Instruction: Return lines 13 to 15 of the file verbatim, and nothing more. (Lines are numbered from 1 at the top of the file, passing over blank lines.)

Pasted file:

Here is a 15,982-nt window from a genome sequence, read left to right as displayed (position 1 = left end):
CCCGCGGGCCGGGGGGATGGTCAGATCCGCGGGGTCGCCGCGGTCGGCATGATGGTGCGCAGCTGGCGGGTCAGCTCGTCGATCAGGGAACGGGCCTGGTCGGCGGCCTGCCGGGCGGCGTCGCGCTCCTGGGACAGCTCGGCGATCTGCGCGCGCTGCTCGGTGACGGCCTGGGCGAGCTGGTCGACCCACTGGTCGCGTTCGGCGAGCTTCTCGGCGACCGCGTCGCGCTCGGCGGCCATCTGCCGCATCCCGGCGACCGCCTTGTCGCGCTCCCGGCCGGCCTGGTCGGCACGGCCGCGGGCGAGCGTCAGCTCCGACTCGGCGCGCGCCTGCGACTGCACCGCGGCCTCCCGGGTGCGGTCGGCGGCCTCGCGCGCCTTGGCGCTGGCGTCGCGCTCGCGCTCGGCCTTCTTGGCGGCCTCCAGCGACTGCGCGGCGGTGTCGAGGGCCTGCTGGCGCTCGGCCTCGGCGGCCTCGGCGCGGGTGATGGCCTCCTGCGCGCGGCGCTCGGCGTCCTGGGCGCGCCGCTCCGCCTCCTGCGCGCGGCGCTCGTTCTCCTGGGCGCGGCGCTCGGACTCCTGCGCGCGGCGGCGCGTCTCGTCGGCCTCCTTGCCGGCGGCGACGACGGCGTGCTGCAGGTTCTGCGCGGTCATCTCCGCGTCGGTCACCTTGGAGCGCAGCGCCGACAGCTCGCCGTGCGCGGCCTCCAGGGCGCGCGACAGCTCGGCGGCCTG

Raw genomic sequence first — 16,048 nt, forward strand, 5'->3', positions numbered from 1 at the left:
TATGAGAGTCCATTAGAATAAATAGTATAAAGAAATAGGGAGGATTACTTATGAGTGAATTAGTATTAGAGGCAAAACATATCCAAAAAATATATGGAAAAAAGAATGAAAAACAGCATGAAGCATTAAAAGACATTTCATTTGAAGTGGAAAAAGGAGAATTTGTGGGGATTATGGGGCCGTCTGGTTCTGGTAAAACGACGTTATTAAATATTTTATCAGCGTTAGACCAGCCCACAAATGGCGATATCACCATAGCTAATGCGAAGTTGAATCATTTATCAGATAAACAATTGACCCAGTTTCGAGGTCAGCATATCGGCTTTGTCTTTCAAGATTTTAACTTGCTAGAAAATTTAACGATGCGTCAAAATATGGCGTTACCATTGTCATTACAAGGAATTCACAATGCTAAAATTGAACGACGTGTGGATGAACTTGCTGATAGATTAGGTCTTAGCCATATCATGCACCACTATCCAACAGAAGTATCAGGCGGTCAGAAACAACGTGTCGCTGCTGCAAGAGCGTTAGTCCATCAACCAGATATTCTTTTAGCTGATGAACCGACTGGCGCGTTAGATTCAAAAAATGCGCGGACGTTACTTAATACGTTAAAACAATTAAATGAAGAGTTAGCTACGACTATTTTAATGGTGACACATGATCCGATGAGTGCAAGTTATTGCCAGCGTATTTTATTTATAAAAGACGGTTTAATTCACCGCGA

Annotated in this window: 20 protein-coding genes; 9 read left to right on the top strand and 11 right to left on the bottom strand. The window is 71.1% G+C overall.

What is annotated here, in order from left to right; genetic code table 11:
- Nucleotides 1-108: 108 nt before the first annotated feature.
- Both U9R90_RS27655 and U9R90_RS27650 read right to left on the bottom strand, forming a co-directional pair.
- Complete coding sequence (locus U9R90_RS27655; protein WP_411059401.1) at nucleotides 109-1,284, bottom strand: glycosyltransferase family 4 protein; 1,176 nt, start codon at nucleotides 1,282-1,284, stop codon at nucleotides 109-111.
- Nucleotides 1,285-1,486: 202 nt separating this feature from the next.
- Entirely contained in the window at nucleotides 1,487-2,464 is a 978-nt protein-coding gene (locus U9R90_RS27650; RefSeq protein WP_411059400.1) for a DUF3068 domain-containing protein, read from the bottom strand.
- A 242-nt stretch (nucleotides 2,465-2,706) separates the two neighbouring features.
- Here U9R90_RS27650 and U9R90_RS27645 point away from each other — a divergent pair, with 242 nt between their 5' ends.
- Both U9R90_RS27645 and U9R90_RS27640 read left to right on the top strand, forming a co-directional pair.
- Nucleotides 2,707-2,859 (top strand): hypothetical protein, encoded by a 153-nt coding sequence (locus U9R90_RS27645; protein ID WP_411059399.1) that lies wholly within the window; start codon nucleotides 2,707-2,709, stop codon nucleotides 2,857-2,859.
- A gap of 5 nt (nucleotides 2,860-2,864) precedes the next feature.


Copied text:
- Here U9R90_RS27650 and U9R90_RS27645 point away from each other — a divergent pair, with 242 nt between their 5' ends.
- Both U9R90_RS27645 and U9R90_RS27640 read left to right on the top strand, forming a co-directional pair.
- Nucleotides 2,707-2,859 (top strand): hypothetical protein, encoded by a 153-nt coding sequence (locus U9R90_RS27645; protein ID WP_411059399.1) that lies wholly within the window; start codon nucleotides 2,707-2,709, stop codon nucleotides 2,857-2,859.